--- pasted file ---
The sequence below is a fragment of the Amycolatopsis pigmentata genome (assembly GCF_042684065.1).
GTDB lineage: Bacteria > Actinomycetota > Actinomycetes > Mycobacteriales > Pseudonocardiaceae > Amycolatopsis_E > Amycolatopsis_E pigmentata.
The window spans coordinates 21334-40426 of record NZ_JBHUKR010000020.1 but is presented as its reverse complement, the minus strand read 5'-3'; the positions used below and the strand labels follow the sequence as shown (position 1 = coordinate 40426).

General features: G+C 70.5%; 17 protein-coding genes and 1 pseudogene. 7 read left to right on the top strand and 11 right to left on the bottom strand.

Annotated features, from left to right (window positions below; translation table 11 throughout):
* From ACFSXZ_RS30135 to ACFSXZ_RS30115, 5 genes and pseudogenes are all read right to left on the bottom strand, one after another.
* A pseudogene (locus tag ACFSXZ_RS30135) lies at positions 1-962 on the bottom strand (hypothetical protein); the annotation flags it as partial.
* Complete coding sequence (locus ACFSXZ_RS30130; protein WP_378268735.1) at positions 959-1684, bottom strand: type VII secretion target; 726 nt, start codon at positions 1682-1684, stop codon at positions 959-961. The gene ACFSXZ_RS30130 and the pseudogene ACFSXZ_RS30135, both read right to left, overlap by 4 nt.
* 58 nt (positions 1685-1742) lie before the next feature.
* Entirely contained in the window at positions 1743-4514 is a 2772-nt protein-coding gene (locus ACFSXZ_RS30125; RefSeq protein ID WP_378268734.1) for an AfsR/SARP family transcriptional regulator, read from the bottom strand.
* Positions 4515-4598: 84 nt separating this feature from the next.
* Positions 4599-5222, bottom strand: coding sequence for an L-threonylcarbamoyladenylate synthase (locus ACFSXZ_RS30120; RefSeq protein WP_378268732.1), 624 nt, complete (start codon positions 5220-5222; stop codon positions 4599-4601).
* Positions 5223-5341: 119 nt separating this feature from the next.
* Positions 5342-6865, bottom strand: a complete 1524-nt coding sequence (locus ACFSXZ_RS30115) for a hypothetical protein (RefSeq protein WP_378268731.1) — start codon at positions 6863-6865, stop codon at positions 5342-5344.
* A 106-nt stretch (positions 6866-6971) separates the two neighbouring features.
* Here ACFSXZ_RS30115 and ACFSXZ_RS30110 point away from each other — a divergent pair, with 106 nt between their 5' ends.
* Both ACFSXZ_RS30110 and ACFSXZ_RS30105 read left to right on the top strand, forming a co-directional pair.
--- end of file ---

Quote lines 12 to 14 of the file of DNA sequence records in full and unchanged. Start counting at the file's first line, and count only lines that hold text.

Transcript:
* Positions 4599-5222, bottom strand: coding sequence for an L-threonylcarbamoyladenylate synthase (locus ACFSXZ_RS30120; RefSeq protein WP_378268732.1), 624 nt, complete (start codon positions 5220-5222; stop codon positions 4599-4601).
* Positions 5223-5341: 119 nt separating this feature from the next.
* Positions 5342-6865, bottom strand: a complete 1524-nt coding sequence (locus ACFSXZ_RS30115) for a hypothetical protein (RefSeq protein WP_378268731.1) — start codon at positions 6863-6865, stop codon at positions 5342-5344.